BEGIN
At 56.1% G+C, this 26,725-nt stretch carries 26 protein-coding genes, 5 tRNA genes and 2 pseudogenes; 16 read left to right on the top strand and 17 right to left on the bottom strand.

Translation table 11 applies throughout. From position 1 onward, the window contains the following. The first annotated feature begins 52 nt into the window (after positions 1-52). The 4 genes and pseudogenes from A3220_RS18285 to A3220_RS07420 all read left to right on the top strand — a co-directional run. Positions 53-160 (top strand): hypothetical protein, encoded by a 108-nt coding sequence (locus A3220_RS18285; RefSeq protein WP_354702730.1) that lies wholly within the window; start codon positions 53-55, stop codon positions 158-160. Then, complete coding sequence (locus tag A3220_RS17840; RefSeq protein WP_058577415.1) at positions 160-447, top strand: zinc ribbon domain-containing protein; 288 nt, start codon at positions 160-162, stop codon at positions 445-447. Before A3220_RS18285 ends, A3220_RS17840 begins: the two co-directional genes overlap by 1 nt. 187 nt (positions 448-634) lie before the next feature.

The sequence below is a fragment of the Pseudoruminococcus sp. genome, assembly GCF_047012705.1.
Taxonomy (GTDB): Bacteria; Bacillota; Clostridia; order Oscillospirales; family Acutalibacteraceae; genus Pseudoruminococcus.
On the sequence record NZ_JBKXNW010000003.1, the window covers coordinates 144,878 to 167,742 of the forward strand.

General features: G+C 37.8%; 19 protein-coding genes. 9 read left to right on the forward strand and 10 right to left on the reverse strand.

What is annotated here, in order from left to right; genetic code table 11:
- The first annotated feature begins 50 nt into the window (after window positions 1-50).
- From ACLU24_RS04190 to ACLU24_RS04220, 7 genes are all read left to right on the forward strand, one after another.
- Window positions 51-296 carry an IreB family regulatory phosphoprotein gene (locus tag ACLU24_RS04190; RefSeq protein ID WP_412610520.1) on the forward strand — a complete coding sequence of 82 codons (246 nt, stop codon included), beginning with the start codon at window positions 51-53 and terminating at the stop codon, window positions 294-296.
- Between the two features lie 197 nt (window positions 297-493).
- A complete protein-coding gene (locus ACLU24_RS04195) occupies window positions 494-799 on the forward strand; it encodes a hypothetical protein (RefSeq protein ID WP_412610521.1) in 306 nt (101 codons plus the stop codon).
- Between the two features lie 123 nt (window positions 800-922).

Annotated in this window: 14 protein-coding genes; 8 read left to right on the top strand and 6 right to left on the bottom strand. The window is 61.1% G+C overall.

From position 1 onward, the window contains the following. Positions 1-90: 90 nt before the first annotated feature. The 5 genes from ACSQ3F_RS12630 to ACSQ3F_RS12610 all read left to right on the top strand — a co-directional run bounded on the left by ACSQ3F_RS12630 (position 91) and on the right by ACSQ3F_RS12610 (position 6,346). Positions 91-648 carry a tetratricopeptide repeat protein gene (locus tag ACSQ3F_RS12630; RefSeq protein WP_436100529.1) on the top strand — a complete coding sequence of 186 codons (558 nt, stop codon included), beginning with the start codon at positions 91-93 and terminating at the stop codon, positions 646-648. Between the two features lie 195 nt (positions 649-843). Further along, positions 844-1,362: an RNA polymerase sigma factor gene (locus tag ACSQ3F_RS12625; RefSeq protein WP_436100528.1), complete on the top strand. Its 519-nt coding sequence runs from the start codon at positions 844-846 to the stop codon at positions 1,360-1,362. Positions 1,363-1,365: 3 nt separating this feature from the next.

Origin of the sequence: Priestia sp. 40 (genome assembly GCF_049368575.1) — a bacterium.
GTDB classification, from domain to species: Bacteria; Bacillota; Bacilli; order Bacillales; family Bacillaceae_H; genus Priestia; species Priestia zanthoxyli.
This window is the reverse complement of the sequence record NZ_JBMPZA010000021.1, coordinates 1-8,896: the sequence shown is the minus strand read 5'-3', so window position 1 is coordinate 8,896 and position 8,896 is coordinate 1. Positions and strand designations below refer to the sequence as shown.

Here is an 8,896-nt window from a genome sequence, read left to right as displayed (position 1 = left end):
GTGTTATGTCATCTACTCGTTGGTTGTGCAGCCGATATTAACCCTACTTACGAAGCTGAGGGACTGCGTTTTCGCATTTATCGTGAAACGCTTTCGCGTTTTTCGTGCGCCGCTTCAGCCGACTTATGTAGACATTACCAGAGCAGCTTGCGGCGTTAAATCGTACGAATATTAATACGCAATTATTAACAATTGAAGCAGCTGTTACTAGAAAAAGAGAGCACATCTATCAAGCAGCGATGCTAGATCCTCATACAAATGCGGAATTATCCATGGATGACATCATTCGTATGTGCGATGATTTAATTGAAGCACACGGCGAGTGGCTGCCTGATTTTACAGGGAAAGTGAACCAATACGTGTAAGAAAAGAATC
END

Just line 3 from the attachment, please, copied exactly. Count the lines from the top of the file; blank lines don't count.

The sequence below is a fragment of the Pseudoruminococcus sp. genome, assembly GCF_047012705.1.